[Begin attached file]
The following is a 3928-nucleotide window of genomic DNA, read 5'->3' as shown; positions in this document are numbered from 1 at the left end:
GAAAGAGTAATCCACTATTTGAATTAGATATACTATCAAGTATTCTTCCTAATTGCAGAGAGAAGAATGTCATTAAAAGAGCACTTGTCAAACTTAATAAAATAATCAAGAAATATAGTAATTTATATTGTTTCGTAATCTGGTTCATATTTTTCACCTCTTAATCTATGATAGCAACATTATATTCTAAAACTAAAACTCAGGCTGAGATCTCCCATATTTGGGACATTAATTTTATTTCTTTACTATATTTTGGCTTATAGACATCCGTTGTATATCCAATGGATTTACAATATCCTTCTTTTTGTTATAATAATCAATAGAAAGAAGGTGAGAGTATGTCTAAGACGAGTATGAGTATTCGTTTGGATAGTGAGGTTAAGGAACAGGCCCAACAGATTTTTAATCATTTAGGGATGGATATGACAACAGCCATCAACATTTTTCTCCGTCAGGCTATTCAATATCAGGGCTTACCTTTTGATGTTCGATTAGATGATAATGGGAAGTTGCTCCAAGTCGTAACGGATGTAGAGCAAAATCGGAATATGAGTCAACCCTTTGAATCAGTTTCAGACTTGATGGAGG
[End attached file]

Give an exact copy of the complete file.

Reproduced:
The following is a 3928-nucleotide window of genomic DNA, read 5'->3' as shown; positions in this document are numbered from 1 at the left end:
GAAAGAGTAATCCACTATTTGAATTAGATATACTATCAAGTATTCTTCCTAATTGCAGAGAGAAGAATGTCATTAAAAGAGCACTTGTCAAACTTAATAAAATAATCAAGAAATATAGTAATTTATATTGTTTCGTAATCTGGTTCATATTTTTCACCTCTTAATCTATGATAGCAACATTATATTCTAAAACTAAAACTCAGGCTGAGATCTCCCATATTTGGGACATTAATTTTATTTCTTTACTATATTTTGGCTTATAGACATCCGTTGTATATCCAATGGATTTACAATATCCTTCTTTTTGTTATAATAATCAATAGAAAGAAGGTGAGAGTATGTCTAAGACGAGTATGAGTATTCGTTTGGATAGTGAGGTTAAGGAACAGGCCCAACAGATTTTTAATCATTTAGGGATGGATATGACAACAGCCATCAACATTTTTCTCCGTCAGGCTATTCAATATCAGGGCTTACCTTTTGATGTTCGATTAGATGATAATGGGAAGTTGCTCCAAGTCGTAACGGATGTAGAGCAAAATCGGAATATGAGTCAACCCTTTGAATCAGTTTCAGACTTGATGGAGG